Friday, January 25, 2013

Obama expresses support for US women in combat

WASHINGTON (AP) — Allowing women to serve in combat roles will strengthen the U.S. military’s ability to win wars, Defense Secretary Leon Panetta said Thursday, shortly before his official announcement of the landmark lifting of the ban.
President Barack Obama supports the Pentagon’s decision and believes the country should continue to remove “unnecessary gender-based barriers to service,” White House spokesman Jay Carney told reporters.
More than 150 women have been killed in the wars in Iraq and Afghanistan while serving in support roles. The decision to lift the ban on them serving in combat presents a daunting challenge to top military leaders who now will have to decide which, if any, jobs they believe should be open only to men.
Women comprise about 14 percent of the 1.4 million active military personnel, and more than 280,000 women have been sent to Iraq, Afghanistan or to jobs in neighboring nations in support of the wars. Of the more than 6,600 U.S. service members who have been killed, 152 have been women.
“Our military is more capable, and our force is more powerful, when we use all of the great diverse strengths of the American people,” Panetta said Thursday morning at a Pentagon ceremony in remembrance of Martin Luther King Jr.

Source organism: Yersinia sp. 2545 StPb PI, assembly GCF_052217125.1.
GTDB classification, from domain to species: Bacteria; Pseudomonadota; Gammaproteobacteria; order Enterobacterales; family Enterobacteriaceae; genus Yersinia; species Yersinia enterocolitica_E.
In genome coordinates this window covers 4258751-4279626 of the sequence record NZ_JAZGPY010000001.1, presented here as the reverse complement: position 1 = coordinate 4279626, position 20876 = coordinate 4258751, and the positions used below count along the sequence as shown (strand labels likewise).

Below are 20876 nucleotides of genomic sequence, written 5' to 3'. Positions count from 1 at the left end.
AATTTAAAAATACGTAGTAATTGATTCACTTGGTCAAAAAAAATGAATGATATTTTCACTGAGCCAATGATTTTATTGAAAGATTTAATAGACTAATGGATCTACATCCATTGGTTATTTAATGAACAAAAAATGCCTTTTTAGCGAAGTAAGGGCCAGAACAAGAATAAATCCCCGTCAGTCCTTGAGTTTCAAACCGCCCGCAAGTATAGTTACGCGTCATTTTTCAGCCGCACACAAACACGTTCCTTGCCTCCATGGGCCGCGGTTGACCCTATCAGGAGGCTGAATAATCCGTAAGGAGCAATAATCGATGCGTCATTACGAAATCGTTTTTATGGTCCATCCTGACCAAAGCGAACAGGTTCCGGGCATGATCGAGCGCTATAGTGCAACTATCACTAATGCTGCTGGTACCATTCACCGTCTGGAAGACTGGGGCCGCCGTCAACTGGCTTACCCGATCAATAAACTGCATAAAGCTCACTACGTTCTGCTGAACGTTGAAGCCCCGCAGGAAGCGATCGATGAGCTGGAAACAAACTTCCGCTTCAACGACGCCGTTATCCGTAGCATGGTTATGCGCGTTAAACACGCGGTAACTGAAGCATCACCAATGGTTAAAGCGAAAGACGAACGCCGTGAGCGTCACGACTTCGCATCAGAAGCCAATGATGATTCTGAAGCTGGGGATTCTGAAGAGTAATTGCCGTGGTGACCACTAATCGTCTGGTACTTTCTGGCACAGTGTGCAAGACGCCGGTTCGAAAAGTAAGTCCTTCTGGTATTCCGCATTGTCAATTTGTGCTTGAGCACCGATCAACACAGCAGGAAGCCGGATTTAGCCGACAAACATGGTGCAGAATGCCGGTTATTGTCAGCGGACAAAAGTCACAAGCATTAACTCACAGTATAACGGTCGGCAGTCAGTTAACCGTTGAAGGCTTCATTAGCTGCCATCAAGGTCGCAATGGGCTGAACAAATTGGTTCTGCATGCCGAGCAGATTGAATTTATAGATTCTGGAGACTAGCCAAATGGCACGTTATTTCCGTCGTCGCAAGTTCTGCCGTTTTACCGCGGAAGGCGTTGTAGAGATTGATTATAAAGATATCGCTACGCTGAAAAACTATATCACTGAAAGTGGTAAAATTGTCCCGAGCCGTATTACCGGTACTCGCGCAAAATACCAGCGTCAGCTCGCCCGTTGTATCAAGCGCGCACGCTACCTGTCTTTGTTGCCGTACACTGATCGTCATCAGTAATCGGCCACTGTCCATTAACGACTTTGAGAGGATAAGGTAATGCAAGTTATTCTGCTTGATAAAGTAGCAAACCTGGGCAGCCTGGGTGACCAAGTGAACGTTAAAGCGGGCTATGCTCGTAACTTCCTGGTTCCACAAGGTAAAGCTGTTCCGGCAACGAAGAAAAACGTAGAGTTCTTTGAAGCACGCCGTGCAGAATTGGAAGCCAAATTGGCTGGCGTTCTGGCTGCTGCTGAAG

Panetta’s move comes in his final weeks as Pentagon chief and just days after Obama’s inaugural speech in which he spoke passionately about equal rights for all. The new order expands the department’s action of nearly a year ago to open about 14,500 combat positions to women, nearly all of them in the Army.
“Every person in today’s military has made a solemn commitment to fight and, if necessary, to die, for our nation’s defense,” Panetta said. “We owe it to them to allow them to pursue every avenue of military service for which they are fully prepared and qualified. Their career success and their specific opportunities should be based solely on their ability to successfully carry out an assigned mission. Everyone deserves that chance.”
Read full article here:
Food for thought:   Be careful what you ask for!
As a "young" woman who spent 20 years serving in the military, I say this is long over due.  Just to be given an opportunity and choice (in my view) is all women are asking for.  Having spent 7 years enlisted and 13 years as an officer (give or take 5 months), I know what's its like to be denied your equal rights.  Being denied your civil rights, is a topic for another discussion. 
Ladies, I'm proud that you are taking a stand, demanding "equal rights", but I caution you,  watch the movie" G.I. Jane."  Although its a Hollywood movie,  in my view, it clearly depicts the physical challenges of physically qualifying to serve on the front line.
The military have rules, regulations and "standards".  These standards are "physical fitness and readiness standards" which are typically designed as a means to "weed out" a certain group.  I'm just saying...

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